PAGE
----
Against the backdrop of a threat to require the two teams to observe the ban on Sunday baseball, three top Negro League players (Sam Jethroe, Marvin Williams, and Jackie Robinson) were brought in for what was thought to be an honest tryout for the Red Sox.
In April of 1945, the Red Sox put the three players through their paces, with Jethroe and Robinson routinely smashing balls off of Fenway Park’s famed Green Monster. In attendance for the tryout were Manager Joe Cronin, Field Coach Hugh Duffy, Pittsburgh Courier (historically black paper) writer Wendell Smith, and Mabrey Kountz. Tom Yawkey and Red Sox General Manager Eddie Collins, the player personnel decision makers, were not in attendance.
Even with Duffy's assessment that "they look good to me," none of the players were offered a contract by either of the Boston ball clubs. Branch Rickey, the General Manager of the Brooklyn Dodgers, would soon sign Robinson and later signed Jethroe in 1948. The Red Sox signed a Negro League player in 1953, a little-known infielder named Elijah Green – then proceeded to bury him in their minor league system (save for a one-night exhibition), along with newcomer Earl Wilson, in order to appease accusations that the Red Sox were racist.
Jethroe would continue to play for the Cleveland Buckeyes until 1948, when he was signed by Branch Rickey and the Brooklyn Dodgers for less than $10,000. After a short stay in the minor leagues, Jethroe was traded to the Boston Braves for two players and $150,000 in cash.
In a sign of things to come, Jethroe lit up the International League pitching while playing for Montreal, hitting .326; driving in 83 runs; and stealing 89 bases in 1949. Don Newcombe, a former Negro League star; NL Rookie of the Year; and teammate of Jethroe in Montreal, stated that Jethroe was the "fastest human being I have ever seen." Newcombe also played with Jackie Robinson and against Willie Mays.
Jethroe would finally start his Major League career in 1950, playing for the Boston Braves. He immediately showed the Braves the talent that had been hidden in the Negro Leagues for years, hitting .273 with 18 home runs, 58 RBI, and stealing 35 bases on his way to winning the National League Rookie of the Year Award in a landslide over second place finisher Bob Miller of the Philadelphia Athletics. Ironically, the American League Rookie of the Year that year – Red Sox player Walter "Moose" Dropo – also played in Boston. Jethroe remains the oldest player ever to be named Rookie of the Year, receiving the honor at the age of 32.
Jethroe would lead the league in steals in two of his three seasons with the Braves, amassing 35 in each of his first two seasons and 28 in his final year with the team.
Prior to the 1952 season, Jethroe was able to give the Red Sox a firsthand glimpse of what they had missed when he blasted a three-run home run over the Green Monster in a Braves-Red Sox exhibition game. However, it would be another 7 years before the Red Sox signed a black player.
Jethroe's Major League career in the Major Leagues was short lived due to his advanced age when he entered the league. By the end of the 1952 season, Jethroe's average plummeted to .232, he began to strike out more frequently, and his usually rock solid defense began to falter. Jethroe was released by the Braves at the end of the 1952 season and would only play one more professional season (1954) with the Pittsburgh Pirates.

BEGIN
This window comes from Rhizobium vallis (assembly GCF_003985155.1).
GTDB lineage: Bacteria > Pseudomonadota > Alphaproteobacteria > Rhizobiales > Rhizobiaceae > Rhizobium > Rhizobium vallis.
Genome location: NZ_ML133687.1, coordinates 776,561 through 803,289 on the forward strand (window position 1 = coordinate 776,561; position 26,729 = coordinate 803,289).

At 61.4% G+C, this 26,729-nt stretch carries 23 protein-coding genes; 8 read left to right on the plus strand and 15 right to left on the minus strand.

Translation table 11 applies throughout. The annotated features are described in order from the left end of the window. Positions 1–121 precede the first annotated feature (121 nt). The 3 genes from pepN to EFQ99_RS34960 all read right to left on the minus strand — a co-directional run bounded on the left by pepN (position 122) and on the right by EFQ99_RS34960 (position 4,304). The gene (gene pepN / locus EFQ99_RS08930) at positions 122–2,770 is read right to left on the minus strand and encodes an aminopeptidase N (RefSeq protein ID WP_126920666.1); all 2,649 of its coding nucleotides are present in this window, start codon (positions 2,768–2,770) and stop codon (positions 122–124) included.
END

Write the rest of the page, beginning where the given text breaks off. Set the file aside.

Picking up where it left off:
Toledo Mud Hens Career
Although he had been released from the Braves, Jethroe quickly caught on with the Toledo Mud Hens for the 1953 season.
Jethroe's time in Toledo would also be short lived, as he left to play for the Pittsburgh Pirates in 1954. While with Toledo, Jethroe showed flashes of his old form, batting a .307 average. He also demonstrated his hitting power: in the long history of Swayne Field, Jethroe was the only player to hit a home run out of the stadium into the coal field outside of the left field wall, a hit which was measured at 472 feet.
Although he was not in Toledo for long, Jethroe left his mark on the team and the city. The 1953 team would be the last winning Mud Hens team before the franchise left for Kansas City in 1956.
End of Jethroe's Career and Post Baseball Life
Jethroe would have one more Major League at bat before being demoted to Montreal in the International League. The once dynamic hitter and base stealer was relegated to playing the part of a minor league journeyman, robbed of his chance at stardom due to the color line in Major League Baseball.
Jethroe would re-surface in Major League baseball in 1993 when several Negro League players, who at the time were still unrecognized by the Major League Hall of Fame, were given a short tribute prior to a Red Sox game. In 1997, Jethroe and former Negro League players sued Major League baseball in an attempt to be included in the Major League pension plan, which excluded most Negro League players who played less than four years of "professional baseball." Although the suit was dismissed, the players were finally given a pension by Major League Baseball. Jethroe died of a heart attack four years later in Erie, PA.
Although not recognized as one of the greats of Major League Baseball, Jethroe, along with Jackie Robinson and the other early pioneers who crossed the color line, helped pave the way for current Major League Baseball players. An obvious talent at all levels of the game, the only thing that stopped Jethroe from becoming a baseball immortal was the inherent racism in professional baseball that robbed him of the best years of his career.